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89th Academy Awards Predictions

Concept sketch for the 89th Academy Awards by Derek McLane places host Jimmy Kimmel on a stage decorated with crystals from Swarovski.

Nearly six full months after what felt like its start (a post-Labor Day screening of Sully, which ended up being unable to go the distance in anything but a sound category), Hollywood's long awards season comes to an end this weekend with the Academy Awards. Having seen nearly all of the nominated features plus a few of the nominated shorts, I feel as qualified to make predictions as I've ever been.
In truth, not much has changed since the snowy Tuesday before Thanksgiving when I came out of my La La Land screening certain that this film was going to clean up at the Oscars. Others expected as much back in late August and early September when the film first screened at Venice and Telluride.

Pundits and bloggers have tried to make the race seem more open and exciting, but after three consecutive years where the Best Picture remained somewhat in doubt until that last envelope was opened, this year has felt predictably in the full possession of Damien Chazelle's original Los Angeles musical. People have tried to make cases for Moonlight and Hidden Figures as some kind of timely reaction to the election of Donald Trump and his policies. And yes, that argument made just as little sense typing it out right now as it has in reading it. Oscar speeches may reflect the times, but the winners reflect the industry's tastes more than any politics and world events.

And so with no further ado, here are my predictions, in some approximation of the order in which they might be given, along with some commentary. I don't expect any huge surprises and you probably shouldn't either.

Predictions

With far more screentime than the competition, Viola Davis seems likely to run away with the Best Supporting Actress Oscar for her fantastic work across from Denzel Washington as Rose Maxson in "Fences."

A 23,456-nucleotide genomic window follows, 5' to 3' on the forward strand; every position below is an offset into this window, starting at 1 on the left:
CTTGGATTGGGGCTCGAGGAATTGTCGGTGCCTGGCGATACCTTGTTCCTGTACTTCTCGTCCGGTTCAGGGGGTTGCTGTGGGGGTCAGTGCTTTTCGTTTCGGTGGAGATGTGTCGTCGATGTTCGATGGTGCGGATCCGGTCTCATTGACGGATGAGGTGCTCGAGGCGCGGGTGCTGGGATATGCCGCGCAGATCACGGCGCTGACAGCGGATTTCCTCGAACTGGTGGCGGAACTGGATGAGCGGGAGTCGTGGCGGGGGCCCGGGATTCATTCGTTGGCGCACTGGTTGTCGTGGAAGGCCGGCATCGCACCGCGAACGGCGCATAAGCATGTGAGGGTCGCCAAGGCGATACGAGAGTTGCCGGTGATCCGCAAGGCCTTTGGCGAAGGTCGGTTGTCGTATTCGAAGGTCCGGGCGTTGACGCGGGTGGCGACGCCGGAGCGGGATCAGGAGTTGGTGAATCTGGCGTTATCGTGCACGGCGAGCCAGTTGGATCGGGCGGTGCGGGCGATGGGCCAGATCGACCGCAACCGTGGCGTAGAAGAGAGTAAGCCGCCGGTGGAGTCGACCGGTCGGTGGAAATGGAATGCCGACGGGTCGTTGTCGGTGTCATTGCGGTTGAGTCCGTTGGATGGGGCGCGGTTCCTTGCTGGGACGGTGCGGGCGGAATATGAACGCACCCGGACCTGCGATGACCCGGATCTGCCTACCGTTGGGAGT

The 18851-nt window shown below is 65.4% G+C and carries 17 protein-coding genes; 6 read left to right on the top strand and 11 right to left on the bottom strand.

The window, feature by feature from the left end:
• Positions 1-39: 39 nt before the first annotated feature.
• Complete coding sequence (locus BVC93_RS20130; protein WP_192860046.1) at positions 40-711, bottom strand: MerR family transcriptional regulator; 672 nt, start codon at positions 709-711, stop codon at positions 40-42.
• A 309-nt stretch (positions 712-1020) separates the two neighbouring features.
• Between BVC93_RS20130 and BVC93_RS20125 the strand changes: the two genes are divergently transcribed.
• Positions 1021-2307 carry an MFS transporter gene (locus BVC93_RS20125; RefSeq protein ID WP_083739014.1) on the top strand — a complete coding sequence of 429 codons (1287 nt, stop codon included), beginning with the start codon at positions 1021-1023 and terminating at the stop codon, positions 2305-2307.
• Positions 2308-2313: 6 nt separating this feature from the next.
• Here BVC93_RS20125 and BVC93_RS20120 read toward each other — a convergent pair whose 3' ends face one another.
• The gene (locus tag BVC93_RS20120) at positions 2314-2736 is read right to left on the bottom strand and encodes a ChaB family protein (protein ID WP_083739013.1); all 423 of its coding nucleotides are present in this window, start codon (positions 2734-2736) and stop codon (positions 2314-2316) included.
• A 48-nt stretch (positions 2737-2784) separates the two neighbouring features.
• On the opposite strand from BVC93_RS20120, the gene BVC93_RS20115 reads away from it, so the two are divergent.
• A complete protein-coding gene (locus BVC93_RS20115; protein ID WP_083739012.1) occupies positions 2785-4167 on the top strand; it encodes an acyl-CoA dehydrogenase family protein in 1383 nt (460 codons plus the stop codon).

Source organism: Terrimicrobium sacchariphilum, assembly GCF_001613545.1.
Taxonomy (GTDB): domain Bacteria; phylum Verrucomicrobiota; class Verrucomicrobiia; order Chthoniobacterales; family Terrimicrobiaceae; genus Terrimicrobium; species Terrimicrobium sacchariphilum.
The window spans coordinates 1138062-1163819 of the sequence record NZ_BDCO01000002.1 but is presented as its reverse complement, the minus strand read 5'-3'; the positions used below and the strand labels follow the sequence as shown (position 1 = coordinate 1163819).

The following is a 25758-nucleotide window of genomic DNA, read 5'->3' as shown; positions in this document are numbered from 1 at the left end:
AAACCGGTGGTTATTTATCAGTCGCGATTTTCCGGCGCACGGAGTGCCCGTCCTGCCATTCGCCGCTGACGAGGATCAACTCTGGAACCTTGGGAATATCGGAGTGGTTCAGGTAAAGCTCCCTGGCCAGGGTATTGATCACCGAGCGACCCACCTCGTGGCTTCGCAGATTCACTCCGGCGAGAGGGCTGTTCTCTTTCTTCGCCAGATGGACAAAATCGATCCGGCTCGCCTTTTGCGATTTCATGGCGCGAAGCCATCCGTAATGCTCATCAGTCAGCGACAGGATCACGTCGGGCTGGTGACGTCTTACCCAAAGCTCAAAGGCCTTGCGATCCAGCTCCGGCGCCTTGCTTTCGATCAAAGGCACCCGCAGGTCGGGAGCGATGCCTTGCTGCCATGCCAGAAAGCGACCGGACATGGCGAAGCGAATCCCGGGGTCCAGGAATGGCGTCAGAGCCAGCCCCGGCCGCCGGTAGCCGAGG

Supporting Actress
Viola Davis, Fences
Naomie Harris, Moonlight
Nicole Kidman, Lion
Octavia Spencer, Hidden Figures
Michelle Williams, Manchester by the Sea

Predicted Winner: Viola Davis, Fences

This is the night's surest bet. The only case you can make against Davis is that she's in the film enough to be considered a Lead Actress. But after losing in that category for 2011's The Help (to Meryl Streep in The Iron Lady...hmm), she will win this one for sure. You can't even imagine a scenario in which one of the others win, though perhaps Williams will end up runner-up.


Anticipated to be more of an awards contender than it ended up being, "Jackie" still has a great shot at winning Best Costume Design.

Best Costume Design
Allied
Fantastic Beasts and Where to Find Them
Florence Foster Jenkins
Jackie
La La Land

Predicted Winner: Jackie

If this is one of the first awards given, it could be one of the first to let us know just how ga ga the Academy is for La La. Jackie is a better fit for what Costume Design has gone for in the past and the Academy hasn't shown preference to the films they regard more highly. (The Young Victoria, Alice in Wonderland, and The Duchess won with no chance of winning any major honors.) So there's definitely a chance for Florence Foster Jenkins! But if La La Land pulls off a win here, winning a record 12 or 13 Oscars is still in play and those who dislike the film are in for a long night.


Love it or hate it, you can't deny that "La La Land" is a feast of production design, beginning with its colorful opening highway number.

Best Production Design
Arrival
Fantastic Beasts and Where to Find Them
Hail, Caesar!
La La Land
Passengers

Predicted Winner: La La Land

This is but the first of many awards likely to go to La La Land. I guess you can kind of see Fantastic Beasts or Arrival pulling off a surprise. But even the biggest haters of La La Land would probably concede it deserves this award.


Best Makeup and Hairstyling